Don’t expect the newest readers to sit still for this one. They’ll want to jump right into reading.

READ REVIEW

JUMP

From the I Like To Read series

One powerful verb, simply repeated, makes for an action-packed beginning reader.

The same winsome lad readers met in Bad Dog (2014) returns in another, even easier reader. The verb phrase “can jump” appears on every spread, while the subject—who is doing the jumping—changes. The repetitive text in a clear san serif type is always set on the left-hand side of each double-page spread, ensuring that new readers know exactly where to focus. McPhail’s pen-and-ink drawings tinted with watercolor against white backgrounds provide context clues. The blond, pale-skinned boy is quickly joined by a slightly darker-skinned girl with dark brown hair in an Afro. Familiar animals that jump are introduced first: a bug, a frog, a rabbit. The choice of animals grows increasingly fanciful: a kangaroo (with the two children riding in its pouch), a cow (jumping over the moon, of course), and a hippo. The next-to-last spread reprises all the jumpers and offers the straightforward text “We can jump.” The final spread, “You can jump,” shows the two children and the sneaker-clad feet of a third child jumping off the top corner of the page. The same pastoral and wordless farm scene opens and closes the book.

Don’t expect the newest readers to sit still for this one. They’ll want to jump right into reading. (Early reader. 4-8)

Pub Date: July 17, 2018

ISBN: 978-0-8234-3889-1

Page Count: 32

Publisher: Holiday House

Review Posted Online: April 16, 2018

Kirkus Reviews Issue: May 1, 2018

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THE WONKY DONKEY

The print version of a knee-slapping cumulative ditty.

In the song, Smith meets a donkey on the road. It is three-legged, and so a “wonky donkey” that, on further examination, has but one eye and so is a “winky wonky donkey” with a taste for country music and therefore a “honky-tonky winky wonky donkey,” and so on to a final characterization as a “spunky hanky-panky cranky stinky-dinky lanky honky-tonky winky wonky donkey.” A free musical recording (of this version, anyway—the author’s website hints at an adults-only version of the song) is available from the publisher and elsewhere online. Even though the book has no included soundtrack, the sly, high-spirited, eye patch–sporting donkey that grins, winks, farts, and clumps its way through the song on a prosthetic metal hoof in Cowley’s informal watercolors supplies comical visual flourishes for the silly wordplay. Look for ready guffaws from young audiences, whether read or sung, though those attuned to disability stereotypes may find themselves wincing instead or as well.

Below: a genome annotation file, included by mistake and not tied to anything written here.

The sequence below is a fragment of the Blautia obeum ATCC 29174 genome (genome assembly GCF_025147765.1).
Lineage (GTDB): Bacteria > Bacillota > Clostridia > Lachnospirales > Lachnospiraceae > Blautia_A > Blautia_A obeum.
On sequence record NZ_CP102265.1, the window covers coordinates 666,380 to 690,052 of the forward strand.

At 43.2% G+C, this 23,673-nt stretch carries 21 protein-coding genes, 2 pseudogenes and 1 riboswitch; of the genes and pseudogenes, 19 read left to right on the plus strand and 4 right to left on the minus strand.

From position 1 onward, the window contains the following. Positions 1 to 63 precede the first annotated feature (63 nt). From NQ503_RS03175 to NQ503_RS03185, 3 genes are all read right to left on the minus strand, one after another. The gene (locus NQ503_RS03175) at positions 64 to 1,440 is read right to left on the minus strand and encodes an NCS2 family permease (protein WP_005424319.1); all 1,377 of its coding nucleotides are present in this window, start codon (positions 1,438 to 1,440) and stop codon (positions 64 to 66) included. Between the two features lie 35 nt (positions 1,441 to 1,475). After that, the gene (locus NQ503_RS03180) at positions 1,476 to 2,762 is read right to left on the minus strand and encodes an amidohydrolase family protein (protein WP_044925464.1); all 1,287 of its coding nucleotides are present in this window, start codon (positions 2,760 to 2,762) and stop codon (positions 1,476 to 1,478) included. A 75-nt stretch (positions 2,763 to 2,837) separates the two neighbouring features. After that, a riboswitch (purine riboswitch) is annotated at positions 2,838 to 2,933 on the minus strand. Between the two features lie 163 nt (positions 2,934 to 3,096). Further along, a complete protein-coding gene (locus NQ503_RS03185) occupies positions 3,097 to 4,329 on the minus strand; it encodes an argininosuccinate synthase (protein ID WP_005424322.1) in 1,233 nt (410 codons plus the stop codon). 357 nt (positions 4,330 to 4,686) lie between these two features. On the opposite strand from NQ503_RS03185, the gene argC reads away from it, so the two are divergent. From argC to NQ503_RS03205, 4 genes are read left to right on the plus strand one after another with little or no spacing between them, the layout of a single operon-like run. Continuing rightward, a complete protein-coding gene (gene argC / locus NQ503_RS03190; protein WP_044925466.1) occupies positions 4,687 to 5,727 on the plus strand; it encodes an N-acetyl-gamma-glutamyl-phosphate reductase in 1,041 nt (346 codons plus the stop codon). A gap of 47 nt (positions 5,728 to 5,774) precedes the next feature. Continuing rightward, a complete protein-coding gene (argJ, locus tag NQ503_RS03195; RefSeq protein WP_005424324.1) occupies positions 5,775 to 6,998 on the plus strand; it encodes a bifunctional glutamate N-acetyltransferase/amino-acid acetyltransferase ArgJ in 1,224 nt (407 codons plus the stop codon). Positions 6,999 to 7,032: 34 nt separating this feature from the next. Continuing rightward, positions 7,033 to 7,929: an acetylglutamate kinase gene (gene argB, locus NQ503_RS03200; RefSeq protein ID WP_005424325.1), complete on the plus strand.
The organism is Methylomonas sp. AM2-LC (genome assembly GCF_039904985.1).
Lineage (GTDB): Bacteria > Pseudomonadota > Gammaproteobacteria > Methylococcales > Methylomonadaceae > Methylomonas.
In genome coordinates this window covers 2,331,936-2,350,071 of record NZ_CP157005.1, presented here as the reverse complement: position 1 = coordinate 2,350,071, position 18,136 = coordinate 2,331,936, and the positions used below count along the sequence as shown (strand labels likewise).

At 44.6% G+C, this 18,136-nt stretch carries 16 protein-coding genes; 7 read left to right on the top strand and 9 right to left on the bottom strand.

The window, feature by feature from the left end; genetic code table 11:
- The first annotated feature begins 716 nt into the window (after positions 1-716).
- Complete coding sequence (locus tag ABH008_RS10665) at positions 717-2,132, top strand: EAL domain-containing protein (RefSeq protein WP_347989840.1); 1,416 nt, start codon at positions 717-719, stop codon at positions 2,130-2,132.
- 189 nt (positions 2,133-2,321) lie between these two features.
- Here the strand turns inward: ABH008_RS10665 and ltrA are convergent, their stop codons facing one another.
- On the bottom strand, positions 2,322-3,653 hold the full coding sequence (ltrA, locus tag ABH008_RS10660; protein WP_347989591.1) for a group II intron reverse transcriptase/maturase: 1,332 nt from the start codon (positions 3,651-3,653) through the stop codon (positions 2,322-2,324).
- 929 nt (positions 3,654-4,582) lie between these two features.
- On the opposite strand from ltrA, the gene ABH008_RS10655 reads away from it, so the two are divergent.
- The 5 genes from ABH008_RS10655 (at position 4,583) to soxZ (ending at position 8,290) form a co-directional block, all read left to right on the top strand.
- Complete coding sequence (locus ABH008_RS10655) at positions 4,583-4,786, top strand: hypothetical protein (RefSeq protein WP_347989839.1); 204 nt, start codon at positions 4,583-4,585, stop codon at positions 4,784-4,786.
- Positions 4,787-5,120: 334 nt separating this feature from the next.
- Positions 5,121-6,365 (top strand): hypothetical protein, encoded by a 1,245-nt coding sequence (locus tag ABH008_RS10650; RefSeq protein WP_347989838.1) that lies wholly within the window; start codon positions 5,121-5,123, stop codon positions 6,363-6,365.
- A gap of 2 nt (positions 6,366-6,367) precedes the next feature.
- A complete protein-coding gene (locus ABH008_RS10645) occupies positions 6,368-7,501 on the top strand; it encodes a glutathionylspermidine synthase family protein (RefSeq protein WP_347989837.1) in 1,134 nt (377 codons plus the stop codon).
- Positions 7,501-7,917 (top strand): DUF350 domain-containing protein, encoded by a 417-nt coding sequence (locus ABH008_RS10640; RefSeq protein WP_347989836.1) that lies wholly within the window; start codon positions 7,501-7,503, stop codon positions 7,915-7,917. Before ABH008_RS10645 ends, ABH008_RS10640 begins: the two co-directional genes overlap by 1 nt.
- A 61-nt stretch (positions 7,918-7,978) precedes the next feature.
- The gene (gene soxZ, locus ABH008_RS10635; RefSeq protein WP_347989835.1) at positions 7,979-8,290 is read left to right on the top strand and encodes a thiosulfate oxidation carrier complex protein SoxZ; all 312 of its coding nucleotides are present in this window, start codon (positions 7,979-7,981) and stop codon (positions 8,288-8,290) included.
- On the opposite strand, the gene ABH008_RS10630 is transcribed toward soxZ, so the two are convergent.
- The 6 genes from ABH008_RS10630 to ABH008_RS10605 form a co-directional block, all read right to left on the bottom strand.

Hee haw. (Picture book. 5-7)

Pub Date: May 1, 2010

ISBN: 978-0-545-26124-1

Page Count: 26

Publisher: Scholastic

Review Posted Online: Dec. 29, 2018

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The buoyant uplift seems a bit pre-packaged but spot-on nonetheless.

THE WORLD NEEDS MORE PURPLE PEOPLE

A monohued tally of positive character traits.

Purple is a “magic color,” affirm the authors (both actors, though Hart’s name recognition is nowhere near the level of Bell’s), and “purple people” are the sort who ask questions, laugh wholeheartedly, work hard, freely voice feelings and opinions, help those who might “lose” their own voices in the face of unkindness, and, in sum, can “JUST BE (the real) YOU.” Unlike the obsessive protagonist of Victoria Kann’s Pinkalicious franchise, being a purple person has “nothing to do with what you look like”—a point that Wiseman underscores with scenes of exuberantly posed cartoon figures (including versions of the authors) in casual North American attire but sporting a wide range of ages, skin hues, and body types. A crowded playground at the close (no social distancing here) displays all this wholesome behavior in action. Plenty of purple highlights, plus a plethora of broad smiles and wide-open mouths, crank up the visual energy—and if the earnest overall tone doesn’t snag the attention of young audiences, a grossly literal view of the young narrator and a grandparent “snot-out-our-nose laughing” should do the trick. (This book was reviewed digitally with 10.4-by-20.6-inch double-page spreads viewed at 22.2% of actual size.)

The buoyant uplift seems a bit pre-packaged but spot-on nonetheless. (Picture book. 6-8)

Pub Date: June 2, 2020

ISBN: 978-0-593-12196-2

Page Count: 40

Publisher: Random House

Review Posted Online: June 3, 2020

Kirkus Reviews Issue: June 15, 2020

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